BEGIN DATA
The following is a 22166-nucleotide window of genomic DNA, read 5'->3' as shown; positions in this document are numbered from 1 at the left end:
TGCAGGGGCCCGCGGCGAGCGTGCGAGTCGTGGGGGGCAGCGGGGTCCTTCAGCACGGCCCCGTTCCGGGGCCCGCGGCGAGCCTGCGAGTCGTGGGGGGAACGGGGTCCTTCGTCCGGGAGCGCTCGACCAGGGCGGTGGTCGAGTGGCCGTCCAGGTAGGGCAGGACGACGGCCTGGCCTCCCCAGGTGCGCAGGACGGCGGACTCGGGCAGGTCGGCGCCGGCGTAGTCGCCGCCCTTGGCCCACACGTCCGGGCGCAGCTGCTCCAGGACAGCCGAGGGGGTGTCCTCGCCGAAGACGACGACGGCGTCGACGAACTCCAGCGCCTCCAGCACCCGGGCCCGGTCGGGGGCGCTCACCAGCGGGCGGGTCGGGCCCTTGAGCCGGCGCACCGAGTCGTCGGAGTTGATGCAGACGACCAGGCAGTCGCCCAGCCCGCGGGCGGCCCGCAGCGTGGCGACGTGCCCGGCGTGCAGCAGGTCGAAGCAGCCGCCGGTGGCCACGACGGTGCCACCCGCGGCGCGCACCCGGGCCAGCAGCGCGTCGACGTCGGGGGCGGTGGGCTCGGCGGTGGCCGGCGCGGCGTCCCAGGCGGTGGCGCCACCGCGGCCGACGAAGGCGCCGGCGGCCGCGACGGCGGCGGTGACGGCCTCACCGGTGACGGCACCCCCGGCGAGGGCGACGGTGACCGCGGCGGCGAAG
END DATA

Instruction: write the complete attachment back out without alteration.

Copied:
The following is a 22166-nucleotide window of genomic DNA, read 5'->3' as shown; positions in this document are numbered from 1 at the left end:
TGCAGGGGCCCGCGGCGAGCGTGCGAGTCGTGGGGGGCAGCGGGGTCCTTCAGCACGGCCCCGTTCCGGGGCCCGCGGCGAGCCTGCGAGTCGTGGGGGGAACGGGGTCCTTCGTCCGGGAGCGCTCGACCAGGGCGGTGGTCGAGTGGCCGTCCAGGTAGGGCAGGACGACGGCCTGGCCTCCCCAGGTGCGCAGGACGGCGGACTCGGGCAGGTCGGCGCCGGCGTAGTCGCCGCCCTTGGCCCACACGTCCGGGCGCAGCTGCTCCAGGACAGCCGAGGGGGTGTCCTCGCCGAAGACGACGACGGCGTCGACGAACTCCAGCGCCTCCAGCACCCGGGCCCGGTCGGGGGCGCTCACCAGCGGGCGGGTCGGGCCCTTGAGCCGGCGCACCGAGTCGTCGGAGTTGATGCAGACGACCAGGCAGTCGCCCAGCCCGCGGGCGGCCCGCAGCGTGGCGACGTGCCCGGCGTGCAGCAGGTCGAAGCAGCCGCCGGTGGCCACGACGGTGCCACCCGCGGCGCGCACCCGGGCCAGCAGCGCGTCGACGTCGGGGGCGGTGGGCTCGGCGGTGGCCGGCGCGGCGTCCCAGGCGGTGGCGCCACCGCGGCCGACGAAGGCGCCGGCGGCCGCGACGGCGGCGGTGACGGCCTCACCGGTGACGGCACCCCCGGCGAGGGCGACGGTGACCGCGGCGGCGAAG